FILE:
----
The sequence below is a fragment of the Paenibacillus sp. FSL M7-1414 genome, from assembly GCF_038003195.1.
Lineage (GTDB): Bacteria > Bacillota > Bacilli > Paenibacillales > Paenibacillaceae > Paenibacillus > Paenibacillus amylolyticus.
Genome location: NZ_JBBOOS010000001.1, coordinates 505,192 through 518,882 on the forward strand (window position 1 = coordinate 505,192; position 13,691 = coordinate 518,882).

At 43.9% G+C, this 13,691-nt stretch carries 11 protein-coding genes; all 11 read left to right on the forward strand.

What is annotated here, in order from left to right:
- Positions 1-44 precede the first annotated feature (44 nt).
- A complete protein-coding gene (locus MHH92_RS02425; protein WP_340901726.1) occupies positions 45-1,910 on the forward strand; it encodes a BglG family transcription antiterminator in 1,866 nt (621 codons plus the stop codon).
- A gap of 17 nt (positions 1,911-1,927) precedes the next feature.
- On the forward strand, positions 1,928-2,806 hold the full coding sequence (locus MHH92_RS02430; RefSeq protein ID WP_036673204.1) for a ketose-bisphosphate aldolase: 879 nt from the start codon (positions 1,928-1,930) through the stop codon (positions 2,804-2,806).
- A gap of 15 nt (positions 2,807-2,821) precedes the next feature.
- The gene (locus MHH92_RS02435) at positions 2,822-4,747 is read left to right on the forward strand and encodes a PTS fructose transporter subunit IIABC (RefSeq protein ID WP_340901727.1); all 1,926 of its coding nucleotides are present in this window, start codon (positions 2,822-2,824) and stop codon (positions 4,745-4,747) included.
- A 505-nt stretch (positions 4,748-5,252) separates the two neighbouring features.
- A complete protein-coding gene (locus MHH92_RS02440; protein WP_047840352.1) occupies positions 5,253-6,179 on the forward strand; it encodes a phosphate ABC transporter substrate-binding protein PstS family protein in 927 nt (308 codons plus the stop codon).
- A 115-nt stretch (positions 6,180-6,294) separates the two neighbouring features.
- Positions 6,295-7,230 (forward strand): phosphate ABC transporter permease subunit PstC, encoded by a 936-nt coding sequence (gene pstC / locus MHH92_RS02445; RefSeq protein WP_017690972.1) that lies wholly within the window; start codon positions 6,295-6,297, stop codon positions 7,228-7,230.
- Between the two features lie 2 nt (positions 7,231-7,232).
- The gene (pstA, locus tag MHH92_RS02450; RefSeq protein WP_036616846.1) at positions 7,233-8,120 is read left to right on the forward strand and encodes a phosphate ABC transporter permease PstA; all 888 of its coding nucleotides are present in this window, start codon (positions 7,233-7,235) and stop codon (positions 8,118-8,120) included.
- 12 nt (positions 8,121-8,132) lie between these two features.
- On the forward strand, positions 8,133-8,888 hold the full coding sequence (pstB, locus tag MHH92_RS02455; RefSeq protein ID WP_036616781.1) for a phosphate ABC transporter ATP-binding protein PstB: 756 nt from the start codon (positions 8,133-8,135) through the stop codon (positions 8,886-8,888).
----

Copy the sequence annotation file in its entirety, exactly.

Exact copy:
The sequence below is a fragment of the Paenibacillus sp. FSL M7-1414 genome, from assembly GCF_038003195.1.
Lineage (GTDB): Bacteria > Bacillota > Bacilli > Paenibacillales > Paenibacillaceae > Paenibacillus > Paenibacillus amylolyticus.
Genome location: NZ_JBBOOS010000001.1, coordinates 505,192 through 518,882 on the forward strand (window position 1 = coordinate 505,192; position 13,691 = coordinate 518,882).

At 43.9% G+C, this 13,691-nt stretch carries 11 protein-coding genes; all 11 read left to right on the forward strand.

What is annotated here, in order from left to right:
- Positions 1-44 precede the first annotated feature (44 nt).
- A complete protein-coding gene (locus MHH92_RS02425; protein WP_340901726.1) occupies positions 45-1,910 on the forward strand; it encodes a BglG family transcription antiterminator in 1,866 nt (621 codons plus the stop codon).
- A gap of 17 nt (positions 1,911-1,927) precedes the next feature.
- On the forward strand, positions 1,928-2,806 hold the full coding sequence (locus MHH92_RS02430; RefSeq protein ID WP_036673204.1) for a ketose-bisphosphate aldolase: 879 nt from the start codon (positions 1,928-1,930) through the stop codon (positions 2,804-2,806).
- A gap of 15 nt (positions 2,807-2,821) precedes the next feature.
- The gene (locus MHH92_RS02435) at positions 2,822-4,747 is read left to right on the forward strand and encodes a PTS fructose transporter subunit IIABC (RefSeq protein ID WP_340901727.1); all 1,926 of its coding nucleotides are present in this window, start codon (positions 2,822-2,824) and stop codon (positions 4,745-4,747) included.
- A 505-nt stretch (positions 4,748-5,252) separates the two neighbouring features.
- A complete protein-coding gene (locus MHH92_RS02440; protein WP_047840352.1) occupies positions 5,253-6,179 on the forward strand; it encodes a phosphate ABC transporter substrate-binding protein PstS family protein in 927 nt (308 codons plus the stop codon).
- A 115-nt stretch (positions 6,180-6,294) separates the two neighbouring features.
- Positions 6,295-7,230 (forward strand): phosphate ABC transporter permease subunit PstC, encoded by a 936-nt coding sequence (gene pstC / locus MHH92_RS02445; RefSeq protein WP_017690972.1) that lies wholly within the window; start codon positions 6,295-6,297, stop codon positions 7,228-7,230.
- Between the two features lie 2 nt (positions 7,231-7,232).
- The gene (pstA, locus tag MHH92_RS02450; RefSeq protein WP_036616846.1) at positions 7,233-8,120 is read left to right on the forward strand and encodes a phosphate ABC transporter permease PstA; all 888 of its coding nucleotides are present in this window, start codon (positions 7,233-7,235) and stop codon (positions 8,118-8,120) included.
- 12 nt (positions 8,121-8,132) lie between these two features.
- On the forward strand, positions 8,133-8,888 hold the full coding sequence (pstB, locus tag MHH92_RS02455; RefSeq protein ID WP_036616781.1) for a phosphate ABC transporter ATP-binding protein PstB: 756 nt from the start codon (positions 8,133-8,135) through the stop codon (positions 8,886-8,888).